Why? Because it’s a derivation of an already present work? What’s the difference between a fic on AO3 and Stephen Moffat writing for a show he watched as a kid?
Because so much of it is sexually explicit? There’s a bazillion pornographic images of My Little Pony characters created by the adult male Brony fanbase.
Because it’s bad writing? Sure, a lot of it is, but what better place to learn the elements of story writing than in a universe you don’t have to worry about creating yourself.
The tl;dr of this post doesn’t matter. You’ve probably read this same thing before, worded better, by people who know what they’re talking about. I guess the tl;dr is that that’s what blogging is; complaining at the void until it starts to respond.

Welcome to Night Vale: great podcast or greatest podcast?


Past the lights in Radon Canyon, but before the Whispering Forest, there’s a friendly, if somewhat off-putting community in the desert. Be sure you visit Rico’s Pizza, but do not – I repeat – do not approach the dog park.

It’s called Night Vale, and you should catch up on it.

It’s a podcast that’s been around for over a year, but wouldn’t be surprised if you’ve never heard of it. I hadn’t until a month ago, and I only heard of it through word of mouth (or the internet equivalent) on Tumblr. Their fanbase has built itself up this way, with only the most basic social media tools – Twitter, mostly.

Welcome to Night Vale is if H.P. Lovecraft wasn’t racist and also collaborated on Adventure Time. It’s funny, poignant, creepy, and adorable at the same time. This kind of Eldritch humor (eh? eh?) dispenses with Lovecraft’s 19th century racial grossness and takes place in the ethnically diverse American Southwest, and introduces a canonical queer romance in the very first episode, a topic that mainstream media is still hesitant to broach.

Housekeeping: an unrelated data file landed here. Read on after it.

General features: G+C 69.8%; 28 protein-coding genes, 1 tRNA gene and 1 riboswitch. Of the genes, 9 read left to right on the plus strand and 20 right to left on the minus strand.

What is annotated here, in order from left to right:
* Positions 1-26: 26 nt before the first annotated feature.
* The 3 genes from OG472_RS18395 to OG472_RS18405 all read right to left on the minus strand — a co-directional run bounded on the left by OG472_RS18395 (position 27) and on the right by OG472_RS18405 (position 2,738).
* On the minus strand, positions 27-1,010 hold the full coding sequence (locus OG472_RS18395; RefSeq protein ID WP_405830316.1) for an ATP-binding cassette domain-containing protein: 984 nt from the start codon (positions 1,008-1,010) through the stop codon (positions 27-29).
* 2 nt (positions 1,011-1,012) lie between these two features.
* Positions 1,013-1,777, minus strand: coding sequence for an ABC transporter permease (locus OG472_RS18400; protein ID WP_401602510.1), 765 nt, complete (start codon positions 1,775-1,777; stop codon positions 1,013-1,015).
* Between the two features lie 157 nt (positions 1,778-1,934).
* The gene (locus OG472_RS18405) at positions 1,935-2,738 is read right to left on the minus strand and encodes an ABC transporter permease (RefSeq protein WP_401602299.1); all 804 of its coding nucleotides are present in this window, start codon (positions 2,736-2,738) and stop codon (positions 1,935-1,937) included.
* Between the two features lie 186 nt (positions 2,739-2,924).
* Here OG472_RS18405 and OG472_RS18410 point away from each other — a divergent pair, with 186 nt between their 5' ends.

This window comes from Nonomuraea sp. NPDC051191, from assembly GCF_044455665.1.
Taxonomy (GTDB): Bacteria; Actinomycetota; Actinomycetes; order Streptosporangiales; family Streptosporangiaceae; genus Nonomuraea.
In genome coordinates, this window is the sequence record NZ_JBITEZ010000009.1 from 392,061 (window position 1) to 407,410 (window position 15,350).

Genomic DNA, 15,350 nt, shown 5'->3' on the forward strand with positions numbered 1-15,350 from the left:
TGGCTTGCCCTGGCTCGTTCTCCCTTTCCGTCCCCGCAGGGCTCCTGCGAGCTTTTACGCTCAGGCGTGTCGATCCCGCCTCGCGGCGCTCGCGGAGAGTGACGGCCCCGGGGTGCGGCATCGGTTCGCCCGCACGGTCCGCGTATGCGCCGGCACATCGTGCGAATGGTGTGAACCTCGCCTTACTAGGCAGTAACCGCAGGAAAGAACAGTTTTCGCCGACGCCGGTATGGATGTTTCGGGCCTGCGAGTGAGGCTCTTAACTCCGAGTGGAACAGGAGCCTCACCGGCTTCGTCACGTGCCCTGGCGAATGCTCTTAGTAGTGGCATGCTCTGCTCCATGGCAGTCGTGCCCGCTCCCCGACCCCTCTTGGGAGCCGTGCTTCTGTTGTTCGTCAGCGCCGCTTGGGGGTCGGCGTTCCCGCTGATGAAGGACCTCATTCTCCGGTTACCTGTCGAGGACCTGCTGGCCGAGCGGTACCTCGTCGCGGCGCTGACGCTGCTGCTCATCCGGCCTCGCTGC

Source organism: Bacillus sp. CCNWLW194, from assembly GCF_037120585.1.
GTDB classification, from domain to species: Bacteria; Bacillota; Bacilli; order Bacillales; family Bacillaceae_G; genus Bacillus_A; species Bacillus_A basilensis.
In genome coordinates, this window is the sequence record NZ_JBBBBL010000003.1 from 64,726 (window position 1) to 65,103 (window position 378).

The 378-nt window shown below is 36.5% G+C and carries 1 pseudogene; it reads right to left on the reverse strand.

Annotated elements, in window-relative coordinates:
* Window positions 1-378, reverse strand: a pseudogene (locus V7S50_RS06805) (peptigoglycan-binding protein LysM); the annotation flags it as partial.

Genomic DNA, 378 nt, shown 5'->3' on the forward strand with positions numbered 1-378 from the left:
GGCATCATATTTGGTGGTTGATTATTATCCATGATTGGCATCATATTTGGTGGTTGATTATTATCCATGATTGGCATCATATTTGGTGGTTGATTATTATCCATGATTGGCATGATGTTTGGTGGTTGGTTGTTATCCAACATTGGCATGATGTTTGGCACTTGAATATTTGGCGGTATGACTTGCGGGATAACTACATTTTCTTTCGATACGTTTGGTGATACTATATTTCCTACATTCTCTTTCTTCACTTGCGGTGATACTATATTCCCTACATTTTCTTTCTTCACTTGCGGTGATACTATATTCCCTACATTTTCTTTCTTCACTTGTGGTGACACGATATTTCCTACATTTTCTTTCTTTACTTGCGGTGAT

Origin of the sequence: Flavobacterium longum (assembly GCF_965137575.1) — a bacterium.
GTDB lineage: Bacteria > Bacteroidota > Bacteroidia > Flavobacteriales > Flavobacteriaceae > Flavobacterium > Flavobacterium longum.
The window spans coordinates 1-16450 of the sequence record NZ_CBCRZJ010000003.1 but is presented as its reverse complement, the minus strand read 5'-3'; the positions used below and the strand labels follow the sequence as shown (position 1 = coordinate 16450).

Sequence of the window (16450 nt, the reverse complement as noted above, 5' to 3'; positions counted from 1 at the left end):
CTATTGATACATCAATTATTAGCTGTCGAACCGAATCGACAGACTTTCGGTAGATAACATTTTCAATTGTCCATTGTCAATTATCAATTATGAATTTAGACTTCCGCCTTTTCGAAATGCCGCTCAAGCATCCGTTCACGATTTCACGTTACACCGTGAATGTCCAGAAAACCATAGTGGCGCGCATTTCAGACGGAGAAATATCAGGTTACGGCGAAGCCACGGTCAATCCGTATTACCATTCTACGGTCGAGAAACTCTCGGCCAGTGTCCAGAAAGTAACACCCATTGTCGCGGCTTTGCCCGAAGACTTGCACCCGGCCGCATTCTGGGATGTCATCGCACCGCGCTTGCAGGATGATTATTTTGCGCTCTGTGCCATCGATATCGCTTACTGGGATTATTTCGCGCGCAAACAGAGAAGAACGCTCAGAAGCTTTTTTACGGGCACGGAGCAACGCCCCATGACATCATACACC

Because it’s auditory-only, it’s inspired a bevy of fan-works to fill in the visual blanks; art has sprung up all over the internet depicting Cecil Baldwin (with or without tentacles) and Carlos the Scientist (and his perfect, perfect hair,) as well as other characters, situations, and locales. In fact, the only two characters who have ever been physically described are Carlos and Hiram McDaniels, the five-headed dragon mayoral hopeful, leaving all other characters open to interpretation.

This fandom collaboration has also brought about a serious discussion on racial representation in media; the voice actor for Cecil is white, but his character has never been described physically, lending this fandom the opportunity to explore a level of diversity that’s unfortunately rare in science fiction/fantasy.